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Asia stocks mostly lower after China GDP; profit-taking hits Nikkei

Asian share markets were mostly lower on Tuesday following a mixed morning session as investors digested key data from China.

China's gross domestic product (GDP) grew 7.3 percent on year in the July-September period, the slowest pace in nearly six years. Still, the figure was above forecasts for a 7.2 percent rise. Other data showed September industrial output increasing 8 percent on year, beating estimates, but retail sales and fixed-asset investment both missed expectations.

Read MoreChina GDP data: 5 key takeaways

"While disappointing data may spark another round of growth concerns and trigger risk aversion, it may also raise bets that more targeted measures will be implemented to reach the official growth target of 7.5 percent," said Vishnu Varathan, senior economist at Mizuho Bank in a note.

Symbol
Name
Price
 
Change
%Change
NIKKEI
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HSI
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ASX 200
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SHANGHAI
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KOSPI
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CNBC 100
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Nikkei down 2%

Japan's benchmark Nikkei fell on profit-taking following Monday's 4 percent rally, which marked the index's biggest daily rise in more than a year and a one-week closing high. The yen strengthened 0.5 percent against the greenback, which also weighed on sentiment and pressurized exporters.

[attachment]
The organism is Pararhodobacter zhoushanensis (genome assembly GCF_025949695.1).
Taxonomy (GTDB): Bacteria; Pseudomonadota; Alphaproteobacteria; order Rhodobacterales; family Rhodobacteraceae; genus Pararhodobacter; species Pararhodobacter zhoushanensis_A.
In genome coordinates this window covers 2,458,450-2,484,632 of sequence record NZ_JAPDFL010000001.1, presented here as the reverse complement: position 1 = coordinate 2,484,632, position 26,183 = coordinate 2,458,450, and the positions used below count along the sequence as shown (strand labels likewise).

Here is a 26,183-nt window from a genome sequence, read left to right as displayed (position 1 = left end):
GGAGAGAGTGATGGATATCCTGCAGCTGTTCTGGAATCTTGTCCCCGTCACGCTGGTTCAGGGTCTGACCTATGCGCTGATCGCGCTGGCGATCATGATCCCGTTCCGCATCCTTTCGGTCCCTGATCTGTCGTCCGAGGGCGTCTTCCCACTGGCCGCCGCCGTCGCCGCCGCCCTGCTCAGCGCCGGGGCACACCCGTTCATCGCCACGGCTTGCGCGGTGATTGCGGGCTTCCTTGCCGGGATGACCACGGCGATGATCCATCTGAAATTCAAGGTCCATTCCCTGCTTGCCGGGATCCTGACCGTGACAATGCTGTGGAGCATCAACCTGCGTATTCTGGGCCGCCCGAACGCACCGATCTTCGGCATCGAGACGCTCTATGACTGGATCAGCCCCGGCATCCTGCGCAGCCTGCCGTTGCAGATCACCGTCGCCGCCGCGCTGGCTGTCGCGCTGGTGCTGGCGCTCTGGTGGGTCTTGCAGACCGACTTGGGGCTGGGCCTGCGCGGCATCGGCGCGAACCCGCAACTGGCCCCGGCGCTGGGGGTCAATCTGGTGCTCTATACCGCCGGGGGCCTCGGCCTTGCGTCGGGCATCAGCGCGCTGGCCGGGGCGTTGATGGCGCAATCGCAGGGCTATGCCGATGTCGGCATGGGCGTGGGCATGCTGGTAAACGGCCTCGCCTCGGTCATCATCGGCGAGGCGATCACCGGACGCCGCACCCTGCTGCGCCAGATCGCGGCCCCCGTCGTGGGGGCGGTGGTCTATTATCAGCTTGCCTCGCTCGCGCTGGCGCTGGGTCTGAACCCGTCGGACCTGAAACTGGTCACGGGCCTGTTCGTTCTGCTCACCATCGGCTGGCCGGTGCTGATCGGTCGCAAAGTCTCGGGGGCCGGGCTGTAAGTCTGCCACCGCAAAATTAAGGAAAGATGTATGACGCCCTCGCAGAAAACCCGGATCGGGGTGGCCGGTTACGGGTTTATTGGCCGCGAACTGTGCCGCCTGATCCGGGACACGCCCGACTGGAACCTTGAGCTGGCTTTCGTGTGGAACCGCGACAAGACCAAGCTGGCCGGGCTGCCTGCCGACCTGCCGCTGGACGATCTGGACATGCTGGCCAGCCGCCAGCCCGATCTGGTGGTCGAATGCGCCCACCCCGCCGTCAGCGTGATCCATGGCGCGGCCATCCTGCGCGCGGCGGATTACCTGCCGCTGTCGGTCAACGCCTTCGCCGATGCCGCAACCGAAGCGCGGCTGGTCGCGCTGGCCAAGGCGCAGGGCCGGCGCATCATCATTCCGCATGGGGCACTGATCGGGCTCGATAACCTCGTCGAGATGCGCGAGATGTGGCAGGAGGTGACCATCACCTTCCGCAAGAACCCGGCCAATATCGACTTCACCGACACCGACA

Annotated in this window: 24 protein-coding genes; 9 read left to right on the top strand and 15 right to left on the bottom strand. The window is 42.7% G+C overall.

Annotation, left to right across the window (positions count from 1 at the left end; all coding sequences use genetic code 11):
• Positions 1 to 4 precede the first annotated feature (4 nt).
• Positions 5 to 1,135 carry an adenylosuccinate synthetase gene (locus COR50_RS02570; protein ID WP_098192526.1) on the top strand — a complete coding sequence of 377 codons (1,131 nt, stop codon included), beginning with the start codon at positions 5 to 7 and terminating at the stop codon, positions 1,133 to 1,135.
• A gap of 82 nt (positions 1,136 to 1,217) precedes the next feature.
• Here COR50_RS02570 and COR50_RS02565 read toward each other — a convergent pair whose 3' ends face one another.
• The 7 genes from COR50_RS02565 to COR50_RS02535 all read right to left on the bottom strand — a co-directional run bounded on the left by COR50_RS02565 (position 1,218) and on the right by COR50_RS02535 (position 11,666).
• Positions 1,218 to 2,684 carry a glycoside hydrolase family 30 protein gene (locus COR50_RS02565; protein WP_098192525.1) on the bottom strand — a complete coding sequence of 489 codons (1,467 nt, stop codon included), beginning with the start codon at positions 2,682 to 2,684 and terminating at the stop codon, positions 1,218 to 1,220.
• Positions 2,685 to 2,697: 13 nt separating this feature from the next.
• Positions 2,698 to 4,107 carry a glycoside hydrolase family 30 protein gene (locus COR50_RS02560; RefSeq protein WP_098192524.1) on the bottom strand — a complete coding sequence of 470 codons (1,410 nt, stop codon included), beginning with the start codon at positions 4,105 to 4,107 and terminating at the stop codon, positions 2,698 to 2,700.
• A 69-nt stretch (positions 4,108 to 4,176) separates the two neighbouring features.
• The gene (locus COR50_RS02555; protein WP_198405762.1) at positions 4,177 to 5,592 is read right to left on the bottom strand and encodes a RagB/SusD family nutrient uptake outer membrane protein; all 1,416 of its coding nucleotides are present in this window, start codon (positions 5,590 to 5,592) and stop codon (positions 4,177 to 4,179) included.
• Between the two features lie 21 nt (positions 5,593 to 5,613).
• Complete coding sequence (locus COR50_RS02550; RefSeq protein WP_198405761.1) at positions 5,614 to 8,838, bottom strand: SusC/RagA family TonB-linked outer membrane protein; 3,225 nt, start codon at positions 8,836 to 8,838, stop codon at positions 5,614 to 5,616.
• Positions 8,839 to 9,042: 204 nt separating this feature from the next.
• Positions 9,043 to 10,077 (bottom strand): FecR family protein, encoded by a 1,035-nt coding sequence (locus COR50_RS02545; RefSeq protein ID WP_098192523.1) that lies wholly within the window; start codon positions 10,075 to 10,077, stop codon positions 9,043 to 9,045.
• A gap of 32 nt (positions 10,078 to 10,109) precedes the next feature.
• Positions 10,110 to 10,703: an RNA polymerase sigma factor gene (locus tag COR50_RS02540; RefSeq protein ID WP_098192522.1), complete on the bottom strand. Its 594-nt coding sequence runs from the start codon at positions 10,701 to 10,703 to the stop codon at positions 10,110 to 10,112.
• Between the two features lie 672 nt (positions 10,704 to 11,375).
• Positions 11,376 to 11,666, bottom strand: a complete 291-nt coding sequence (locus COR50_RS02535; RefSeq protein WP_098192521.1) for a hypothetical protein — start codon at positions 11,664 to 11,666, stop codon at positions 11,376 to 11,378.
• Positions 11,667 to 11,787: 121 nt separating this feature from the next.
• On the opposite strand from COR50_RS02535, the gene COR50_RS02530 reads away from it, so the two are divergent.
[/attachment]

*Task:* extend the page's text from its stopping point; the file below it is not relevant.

Mitsubishi Motors, Fanuc and Fast Retailing tanked as much as 3 percent each.

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China markets lower

Mainland shares eased nearly 1 percent, ending at their weakest levels in a month. Railway firm China CNR pared gains to close flat on news the firm is making a pitch to sell high-speed trains to California.

Hong Kong's benchmark Hang Seng Index fell ahead of official talks later in the day between senior government officials and student leaders behind the pro-democracy protests.

Read MoreWhy HK protests won't end soon, despite talks

China Mobile lost 2 percent after quarterly revenue fell for the first time in five years.

ASX up 0.1%

Australia's benchmark S&P ASX 200 rose to a new three-week high, extending gains into a sixth session. Newly-released minutes from the Reserve Bank of Australia reiterated the rhetoric of a "period of stability for rates," suggesting that policymakers won't be changing their stance on monetary policy anytime soon.

Qantas rose 1.5 percent after unveiling new business class seats for its A330 aircraft.

Meanwhile, the Australian dollar rose to a four-day high of $0.8828 against the greenback.

Kospi 0.8% lower

South Korean shares retreated after rallying 1.5 percent on Monday, which was a one-week high for the benchmark Kospi and its largest daily gain in eleven months.

Tech firms led the declines; LG Electronics and Samsung Electronics lost over 2 percent each.

Nifty 0.6% higher

Indian shares avoided Asia-wide losses after the government promised on Monday to open up the coal industry to private players, the latest step in Prime Minister Modi's reforms.